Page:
Good luck and have fun.

post #3 of 19
Thread Starter 

Thank-you very much for your thoughts. I did indeed get the boots first! I went to Fanatyk Co in Whistler - they were recommended by all the instructors as well as someone on the peak-2-peak gondola who films for the professional ski movies. Furthermore, they are a great bunch of professional bootfitters who took the time to make sure that I got the right boots and their customer service was really good.

 

I will keep your list of skis in mind when I go demo skis. Thank-you for your time.

post #4 of 19

mtcyclist is dead on with his recommendations.  I own the Nordica Hell and Backs and they're an amazingly playful ski that will maintain edge hold at high speed and high degree turns, but they don't make you WORK for them to perform.  On that same vein, there are a couple of other skis that you should look at as well.  Check out the Scott Crusade, Blizzard Bonafide, Atomic Charter (if they still make this one, they may have changed the name again), Fischer Watea, Line Prophet 90 and 100 (these may be a little much as an advanced beginner/intermediate).  As you demo any of the skis, try to see if you can make them adjust to the way YOU feel comfortable skiing. If you're a carver, try to make the skis carve.  If you're a slider, make them slide.  If you like to wash out the end of your turns, try to make them do that. If you find yourself fighting a ski, trash it and move on unless you recognize something you're doing wrong.  Don't settle for a ski that the manufacturer tells you is good for you.  Ski selectors on manufacturer websites, in the end, are just marketing tools.  They can get you close to what you're looking for, but even with the skis that we have suggested, there is a huge range of feel and skiability between them.  Each ski will feel different in different conditions. Good luck!  There are a ton of great skis in this range, you'll have a blast finding the right one.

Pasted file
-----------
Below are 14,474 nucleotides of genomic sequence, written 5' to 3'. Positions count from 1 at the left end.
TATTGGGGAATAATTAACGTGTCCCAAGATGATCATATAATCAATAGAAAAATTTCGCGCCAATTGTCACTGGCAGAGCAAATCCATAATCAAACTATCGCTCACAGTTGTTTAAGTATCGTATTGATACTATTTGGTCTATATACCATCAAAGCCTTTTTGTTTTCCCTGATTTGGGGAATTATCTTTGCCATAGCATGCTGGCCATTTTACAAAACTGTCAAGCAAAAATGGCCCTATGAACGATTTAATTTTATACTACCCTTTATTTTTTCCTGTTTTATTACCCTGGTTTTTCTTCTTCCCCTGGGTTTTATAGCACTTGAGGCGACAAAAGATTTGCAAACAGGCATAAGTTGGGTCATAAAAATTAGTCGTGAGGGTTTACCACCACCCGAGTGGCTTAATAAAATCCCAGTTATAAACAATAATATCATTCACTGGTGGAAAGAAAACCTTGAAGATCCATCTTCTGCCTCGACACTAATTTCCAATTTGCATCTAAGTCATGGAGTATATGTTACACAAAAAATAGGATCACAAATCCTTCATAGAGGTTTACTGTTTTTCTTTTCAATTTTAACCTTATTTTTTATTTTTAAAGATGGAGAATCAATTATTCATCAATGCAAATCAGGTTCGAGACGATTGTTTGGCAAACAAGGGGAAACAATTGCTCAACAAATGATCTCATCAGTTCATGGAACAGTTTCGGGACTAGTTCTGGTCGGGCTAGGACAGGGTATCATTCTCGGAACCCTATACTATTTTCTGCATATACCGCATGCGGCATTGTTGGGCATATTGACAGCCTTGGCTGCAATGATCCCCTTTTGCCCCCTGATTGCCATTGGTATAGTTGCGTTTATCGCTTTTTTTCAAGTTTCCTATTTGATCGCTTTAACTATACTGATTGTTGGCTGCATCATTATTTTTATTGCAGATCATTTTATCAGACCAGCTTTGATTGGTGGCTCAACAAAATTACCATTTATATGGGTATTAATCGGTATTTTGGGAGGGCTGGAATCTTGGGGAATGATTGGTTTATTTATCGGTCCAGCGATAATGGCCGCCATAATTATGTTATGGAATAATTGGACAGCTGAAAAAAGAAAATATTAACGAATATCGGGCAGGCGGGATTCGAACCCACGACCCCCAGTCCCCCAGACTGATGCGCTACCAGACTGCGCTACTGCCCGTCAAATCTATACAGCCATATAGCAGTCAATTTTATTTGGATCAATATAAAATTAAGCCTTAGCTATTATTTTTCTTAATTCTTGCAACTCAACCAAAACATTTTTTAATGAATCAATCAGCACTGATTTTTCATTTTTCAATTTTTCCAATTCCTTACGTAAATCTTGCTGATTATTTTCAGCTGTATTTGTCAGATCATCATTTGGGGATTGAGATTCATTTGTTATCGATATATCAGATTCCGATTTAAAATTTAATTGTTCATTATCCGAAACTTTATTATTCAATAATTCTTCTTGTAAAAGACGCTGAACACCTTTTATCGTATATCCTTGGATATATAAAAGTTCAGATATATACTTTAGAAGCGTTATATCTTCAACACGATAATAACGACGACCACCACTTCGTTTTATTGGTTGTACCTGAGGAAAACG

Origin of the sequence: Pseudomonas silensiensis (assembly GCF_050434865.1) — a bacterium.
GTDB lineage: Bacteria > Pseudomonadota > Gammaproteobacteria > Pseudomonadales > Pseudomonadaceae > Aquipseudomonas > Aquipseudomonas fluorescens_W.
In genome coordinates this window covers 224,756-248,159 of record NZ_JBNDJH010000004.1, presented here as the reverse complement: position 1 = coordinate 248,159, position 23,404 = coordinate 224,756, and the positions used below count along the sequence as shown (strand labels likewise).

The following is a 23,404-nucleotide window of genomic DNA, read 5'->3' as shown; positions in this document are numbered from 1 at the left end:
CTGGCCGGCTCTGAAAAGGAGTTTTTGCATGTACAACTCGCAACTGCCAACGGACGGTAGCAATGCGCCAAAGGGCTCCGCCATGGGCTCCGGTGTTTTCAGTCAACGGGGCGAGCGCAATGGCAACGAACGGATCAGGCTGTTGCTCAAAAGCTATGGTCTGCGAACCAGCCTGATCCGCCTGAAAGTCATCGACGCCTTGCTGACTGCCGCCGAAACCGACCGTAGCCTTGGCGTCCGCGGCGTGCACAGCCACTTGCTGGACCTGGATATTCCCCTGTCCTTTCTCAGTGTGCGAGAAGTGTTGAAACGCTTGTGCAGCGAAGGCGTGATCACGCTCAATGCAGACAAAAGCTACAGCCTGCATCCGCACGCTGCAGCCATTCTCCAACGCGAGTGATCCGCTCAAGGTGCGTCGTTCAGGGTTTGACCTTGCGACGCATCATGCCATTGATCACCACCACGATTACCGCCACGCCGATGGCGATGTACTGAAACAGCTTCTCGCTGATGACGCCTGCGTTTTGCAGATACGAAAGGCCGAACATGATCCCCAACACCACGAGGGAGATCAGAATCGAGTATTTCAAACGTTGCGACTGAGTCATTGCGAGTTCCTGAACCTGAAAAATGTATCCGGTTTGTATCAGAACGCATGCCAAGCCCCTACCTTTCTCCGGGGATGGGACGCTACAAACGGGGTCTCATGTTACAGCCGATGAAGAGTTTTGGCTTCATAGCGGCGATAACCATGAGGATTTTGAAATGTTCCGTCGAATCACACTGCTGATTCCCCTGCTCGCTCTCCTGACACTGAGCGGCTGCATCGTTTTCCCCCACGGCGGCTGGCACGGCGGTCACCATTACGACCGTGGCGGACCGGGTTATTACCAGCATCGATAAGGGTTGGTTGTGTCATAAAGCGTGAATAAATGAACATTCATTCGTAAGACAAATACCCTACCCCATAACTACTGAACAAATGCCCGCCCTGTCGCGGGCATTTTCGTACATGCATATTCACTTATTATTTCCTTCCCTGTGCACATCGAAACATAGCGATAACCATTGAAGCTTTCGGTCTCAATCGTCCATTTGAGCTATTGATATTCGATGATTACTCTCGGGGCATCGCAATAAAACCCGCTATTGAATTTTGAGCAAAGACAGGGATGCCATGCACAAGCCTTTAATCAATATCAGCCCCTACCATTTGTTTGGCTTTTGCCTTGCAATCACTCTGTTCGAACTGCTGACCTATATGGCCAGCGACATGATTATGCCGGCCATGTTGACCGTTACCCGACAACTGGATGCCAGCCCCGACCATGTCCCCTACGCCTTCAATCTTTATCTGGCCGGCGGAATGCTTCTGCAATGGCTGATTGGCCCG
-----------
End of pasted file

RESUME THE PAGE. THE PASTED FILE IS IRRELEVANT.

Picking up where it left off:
post #5 of 19
Thread Starter 

Thank-you for the responses.

 

I am 5' 8" (172 cm) and 140 lbs - if I demo the following skis (in no particular ranking order), which lengths should I choose:

 

1. Steadfast - I assume 170 since 178 is probably too long for me

2. Blizzard Bonafide - 166 or 173?

3. Atomic Ritual - 174 (is this getting too long for me?)

4. Hell and Back - 161 or 169?

5. Scott Crusade - I assume the 169

6. Fischer Watea 96 (170) or 88 (160 or 168)?

7. Salomon Enduro 800 - 161 or 168?

 

Any other feedback would be appreciated as well. Thank-you for your time and effort.
 

post #6 of 19
Quote:
Originally Posted by slantybard View Post

Thank-you for the responses.

 

I am 5' 8" (172 cm) and 140 lbs - if I demo the following skis (in no particular ranking order), which lengths should I choose:

 

1. Steadfast - I assume 170 since 178 is probably too long for me

2. Blizzard Bonafide - 166 or 173?

3. Atomic Ritual - 174 (is this getting too long for me?)

4. Hell and Back - 161 or 169?

5. Scott Crusade - I assume the 169

6. Fischer Watea 96 (170) or 88 (160 or 168)?

7. Salomon Enduro 800 - 161 or 168?

 

Any other feedback would be appreciated as well. Thank-you for your time and effort.